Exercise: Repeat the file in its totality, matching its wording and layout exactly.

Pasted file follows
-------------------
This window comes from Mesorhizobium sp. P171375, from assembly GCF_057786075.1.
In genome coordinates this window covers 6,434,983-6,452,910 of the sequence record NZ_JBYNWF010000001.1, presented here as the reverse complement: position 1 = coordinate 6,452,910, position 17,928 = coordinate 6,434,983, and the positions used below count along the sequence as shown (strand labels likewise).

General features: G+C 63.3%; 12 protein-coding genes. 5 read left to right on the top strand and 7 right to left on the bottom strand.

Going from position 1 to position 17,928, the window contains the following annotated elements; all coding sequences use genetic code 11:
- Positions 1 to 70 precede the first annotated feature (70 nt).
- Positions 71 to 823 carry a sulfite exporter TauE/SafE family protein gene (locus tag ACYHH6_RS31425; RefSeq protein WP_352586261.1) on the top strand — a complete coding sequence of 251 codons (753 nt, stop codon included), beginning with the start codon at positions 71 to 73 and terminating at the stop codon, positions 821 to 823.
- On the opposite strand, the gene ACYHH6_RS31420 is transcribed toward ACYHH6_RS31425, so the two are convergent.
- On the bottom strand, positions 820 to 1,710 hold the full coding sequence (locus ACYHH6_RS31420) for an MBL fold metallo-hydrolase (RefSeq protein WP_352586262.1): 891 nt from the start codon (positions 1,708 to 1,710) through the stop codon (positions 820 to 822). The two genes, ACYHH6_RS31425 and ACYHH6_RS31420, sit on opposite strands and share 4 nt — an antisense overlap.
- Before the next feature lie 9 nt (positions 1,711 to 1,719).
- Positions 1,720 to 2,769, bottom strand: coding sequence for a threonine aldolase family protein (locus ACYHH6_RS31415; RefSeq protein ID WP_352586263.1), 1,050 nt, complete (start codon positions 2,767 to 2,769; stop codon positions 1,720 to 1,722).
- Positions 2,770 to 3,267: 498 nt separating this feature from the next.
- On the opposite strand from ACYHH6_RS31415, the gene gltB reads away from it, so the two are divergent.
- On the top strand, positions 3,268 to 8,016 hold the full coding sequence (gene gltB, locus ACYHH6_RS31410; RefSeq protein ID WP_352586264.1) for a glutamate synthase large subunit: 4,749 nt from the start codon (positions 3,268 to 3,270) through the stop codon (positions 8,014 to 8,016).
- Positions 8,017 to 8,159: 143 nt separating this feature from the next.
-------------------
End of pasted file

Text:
This window comes from Mesorhizobium sp. P171375, from assembly GCF_057786075.1.
In genome coordinates this window covers 6,434,983-6,452,910 of the sequence record NZ_JBYNWF010000001.1, presented here as the reverse complement: position 1 = coordinate 6,452,910, position 17,928 = coordinate 6,434,983, and the positions used below count along the sequence as shown (strand labels likewise).

General features: G+C 63.3%; 12 protein-coding genes. 5 read left to right on the top strand and 7 right to left on the bottom strand.

Going from position 1 to position 17,928, the window contains the following annotated elements; all coding sequences use genetic code 11:
- Positions 1 to 70 precede the first annotated feature (70 nt).
- Positions 71 to 823 carry a sulfite exporter TauE/SafE family protein gene (locus tag ACYHH6_RS31425; RefSeq protein WP_352586261.1) on the top strand — a complete coding sequence of 251 codons (753 nt, stop codon included), beginning with the start codon at positions 71 to 73 and terminating at the stop codon, positions 821 to 823.
- On the opposite strand, the gene ACYHH6_RS31420 is transcribed toward ACYHH6_RS31425, so the two are convergent.
- On the bottom strand, positions 820 to 1,710 hold the full coding sequence (locus ACYHH6_RS31420) for an MBL fold metallo-hydrolase (RefSeq protein WP_352586262.1): 891 nt from the start codon (positions 1,708 to 1,710) through the stop codon (positions 820 to 822). The two genes, ACYHH6_RS31425 and ACYHH6_RS31420, sit on opposite strands and share 4 nt — an antisense overlap.
- Before the next feature lie 9 nt (positions 1,711 to 1,719).
- Positions 1,720 to 2,769, bottom strand: coding sequence for a threonine aldolase family protein (locus ACYHH6_RS31415; RefSeq protein ID WP_352586263.1), 1,050 nt, complete (start codon positions 2,767 to 2,769; stop codon positions 1,720 to 1,722).
- Positions 2,770 to 3,267: 498 nt separating this feature from the next.
- On the opposite strand from ACYHH6_RS31415, the gene gltB reads away from it, so the two are divergent.
- On the top strand, positions 3,268 to 8,016 hold the full coding sequence (gene gltB, locus ACYHH6_RS31410; RefSeq protein ID WP_352586264.1) for a glutamate synthase large subunit: 4,749 nt from the start codon (positions 3,268 to 3,270) through the stop codon (positions 8,014 to 8,016).
- Positions 8,017 to 8,159: 143 nt separating this feature from the next.